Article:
Aggressive panhandlers operating scam in Collegedale

Photo included from CPD Facebook post about the panhandlers. (Photo courtesy of: Collegedale Police Department)
Photo included from CPD Facebook post about the panhandlers. (Photo courtesy of: Collegedale Police Department)

On Friday, February 4, Collegedale police intercepted four individuals who were asking for money at the intersection of Lee Highway and Ooltewah Ringgold Road, according to a police update. 

“The four had reportedly been asking for money from stopped cars at the intersection, and while doing so, had found themselves partially inside the city limits of Collegedale,” wrote Jamie Heath, a lieutenant in the special investigations department.  

The update reported that the scammers had been collecting money in five-gallon orange buckets and were wearing orange reflective vests. The update went on to say that the scammers claimed to be affiliated with a church in Florida and were gathering money to donate to homeless families. 

“They had no permits from any jurisdiction to solicit for money, and according to various reports, had been working at that particular intersection for a few days,” the report stated. “Some reports alleged that the charities that they were collecting for were just as varied.” 

Upon investigation, Collegedale police found that the church was not involved and had not authorized any panhandling. 

“Collegedale police attempted to make contact with the Florida church, but at first, received no answer,” the update stated. “Several hours later, the pastor of the church called back and confirmed to local law enforcement that the panhandlers were not affiliated with the church in any way, and that they were likely operating a scam.”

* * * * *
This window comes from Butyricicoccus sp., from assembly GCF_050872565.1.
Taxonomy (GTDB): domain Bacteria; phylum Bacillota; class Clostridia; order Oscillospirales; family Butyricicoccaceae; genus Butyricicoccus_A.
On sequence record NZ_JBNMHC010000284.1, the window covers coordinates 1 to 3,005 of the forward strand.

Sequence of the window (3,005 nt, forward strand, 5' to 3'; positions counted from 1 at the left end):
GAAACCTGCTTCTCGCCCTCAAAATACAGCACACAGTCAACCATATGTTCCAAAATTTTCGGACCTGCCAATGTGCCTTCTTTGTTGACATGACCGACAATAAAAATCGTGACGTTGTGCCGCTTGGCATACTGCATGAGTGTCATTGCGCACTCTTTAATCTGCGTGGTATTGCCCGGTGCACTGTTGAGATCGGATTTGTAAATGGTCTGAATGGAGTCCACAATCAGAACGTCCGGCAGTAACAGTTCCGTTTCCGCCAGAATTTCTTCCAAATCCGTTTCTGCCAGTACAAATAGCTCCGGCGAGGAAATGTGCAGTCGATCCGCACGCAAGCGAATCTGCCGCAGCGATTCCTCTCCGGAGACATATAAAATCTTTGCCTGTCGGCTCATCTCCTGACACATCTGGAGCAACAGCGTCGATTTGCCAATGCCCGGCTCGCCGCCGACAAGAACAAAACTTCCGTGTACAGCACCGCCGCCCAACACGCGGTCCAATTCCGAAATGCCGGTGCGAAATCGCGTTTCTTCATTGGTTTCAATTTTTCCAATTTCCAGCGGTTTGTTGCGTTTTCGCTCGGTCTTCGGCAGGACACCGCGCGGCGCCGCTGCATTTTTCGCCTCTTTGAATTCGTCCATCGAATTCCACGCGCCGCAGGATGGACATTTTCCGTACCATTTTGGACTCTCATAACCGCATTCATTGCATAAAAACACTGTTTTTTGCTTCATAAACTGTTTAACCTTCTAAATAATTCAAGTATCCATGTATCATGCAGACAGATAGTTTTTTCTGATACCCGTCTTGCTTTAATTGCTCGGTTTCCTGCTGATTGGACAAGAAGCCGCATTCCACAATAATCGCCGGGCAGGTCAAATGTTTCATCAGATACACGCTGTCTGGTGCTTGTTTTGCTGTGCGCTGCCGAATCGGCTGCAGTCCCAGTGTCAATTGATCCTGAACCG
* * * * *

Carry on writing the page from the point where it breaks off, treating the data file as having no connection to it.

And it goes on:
However, the scammers had been ordered to cease panhandling within Collegedale city limits and had left the area when the pastor of the Florida church called back, wrote Heath. 

The scammers were reportedly knocking on vehicle windows as cars were sitting at intersections. 

Nick Helton, a police officer for Hamilton County Police Department and alumnus of Southern, was approached by the scammers on Friday, February 4, and was asked for money. Helton said one of the individuals knocked on his vehicle window as he sat at the red light, but he did not respond. 

“They didn’t have any marking of a church or any signs, nothing like that,” Helton said. “They were just walking around with buckets.” 

The police update outlined the definition of aggressive panhandling, which is a Class C misdemeanor, and encouraged readers to reach out to local law enforcement should they witness the following behavior.

“Aggressive panhandling is intentionally obstructing the path of a person or of a vehicle, being solicited or by making any statement, gesture or other communication that would cause a reasonable person to feel fear of personal harm for refusing a solicitation of a donation.”

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